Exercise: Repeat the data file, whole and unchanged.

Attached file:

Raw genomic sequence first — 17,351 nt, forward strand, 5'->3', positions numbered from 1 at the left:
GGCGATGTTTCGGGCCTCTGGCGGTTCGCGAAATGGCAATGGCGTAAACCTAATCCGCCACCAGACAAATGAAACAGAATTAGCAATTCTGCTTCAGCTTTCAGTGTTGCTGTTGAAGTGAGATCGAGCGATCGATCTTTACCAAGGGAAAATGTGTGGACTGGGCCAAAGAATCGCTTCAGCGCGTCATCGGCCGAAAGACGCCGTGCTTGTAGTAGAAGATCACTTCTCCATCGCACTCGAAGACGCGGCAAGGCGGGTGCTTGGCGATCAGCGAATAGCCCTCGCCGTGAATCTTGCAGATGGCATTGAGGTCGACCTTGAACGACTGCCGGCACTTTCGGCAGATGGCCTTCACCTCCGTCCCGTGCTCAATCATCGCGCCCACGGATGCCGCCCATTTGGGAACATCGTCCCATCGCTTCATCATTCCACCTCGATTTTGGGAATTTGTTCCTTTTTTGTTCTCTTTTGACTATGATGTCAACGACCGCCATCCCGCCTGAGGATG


Raw genomic sequence first — 17,351 nt, forward strand, 5'->3', positions numbered from 1 at the left:
GGCGATGTTTCGGGCCTCTGGCGGTTCGCGAAATGGCAATGGCGTAAACCTAATCCGCCACCAGACAAATGAAACAGAATTAGCAATTCTGCTTCAGCTTTCAGTGTTGCTGTTGAAGTGAGATCGAGCGATCGATCTTTACCAAGGGAAAATGTGTGGACTGGGCCAAAGAATCGCTTCAGCGCGTCATCGGCCGAAAGACGCCGTGCTTGTAGTAGAAGATCACTTCTCCATCGCACTCGAAGACGCGGCAAGGCGGGTGCTTGGCGATCAGCGAATAGCCCTCGCCGTGAATCTTGCAGATGGCATTGAGGTCGACCTTGAACGACTGCCGGCACTTTCGGCAGATGGCCTTCACCTCCGTCCCGTGCTCAATCATCGCGCCCACGGATGCCGCCCATTTGGGAACATCGTCCCATCGCTTCATCATTCCACCTCGATTTTGGGAATTTGTTCCTTTTTTGTTCTCTTTTGACTATGATGTCAACGACCGCCATCCCGCCTGAGGATG